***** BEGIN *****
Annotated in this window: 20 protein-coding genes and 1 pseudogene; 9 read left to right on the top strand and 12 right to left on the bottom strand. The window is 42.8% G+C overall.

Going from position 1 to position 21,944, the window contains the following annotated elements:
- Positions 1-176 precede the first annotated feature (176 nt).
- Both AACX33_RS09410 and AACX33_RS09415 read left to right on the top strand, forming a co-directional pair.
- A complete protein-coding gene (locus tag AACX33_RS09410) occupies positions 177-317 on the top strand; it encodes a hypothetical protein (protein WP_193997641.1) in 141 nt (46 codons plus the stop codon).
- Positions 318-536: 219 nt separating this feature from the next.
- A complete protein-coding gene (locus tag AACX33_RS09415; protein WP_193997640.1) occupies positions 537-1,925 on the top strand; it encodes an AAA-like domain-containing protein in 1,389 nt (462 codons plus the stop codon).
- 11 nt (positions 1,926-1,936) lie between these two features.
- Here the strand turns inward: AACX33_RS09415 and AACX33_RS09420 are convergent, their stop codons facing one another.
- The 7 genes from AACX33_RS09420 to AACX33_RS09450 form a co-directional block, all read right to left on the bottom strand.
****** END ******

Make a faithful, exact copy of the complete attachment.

Annotated in this window: 20 protein-coding genes and 1 pseudogene; 9 read left to right on the top strand and 12 right to left on the bottom strand. The window is 42.8% G+C overall.

Going from position 1 to position 21,944, the window contains the following annotated elements:
- Positions 1-176 precede the first annotated feature (176 nt).
- Both AACX33_RS09410 and AACX33_RS09415 read left to right on the top strand, forming a co-directional pair.
- A complete protein-coding gene (locus tag AACX33_RS09410) occupies positions 177-317 on the top strand; it encodes a hypothetical protein (protein WP_193997641.1) in 141 nt (46 codons plus the stop codon).
- Positions 318-536: 219 nt separating this feature from the next.
- A complete protein-coding gene (locus tag AACX33_RS09415; protein WP_193997640.1) occupies positions 537-1,925 on the top strand; it encodes an AAA-like domain-containing protein in 1,389 nt (462 codons plus the stop codon).
- 11 nt (positions 1,926-1,936) lie between these two features.
- Here the strand turns inward: AACX33_RS09415 and AACX33_RS09420 are convergent, their stop codons facing one another.
- The 7 genes from AACX33_RS09420 to AACX33_RS09450 form a co-directional block, all read right to left on the bottom strand.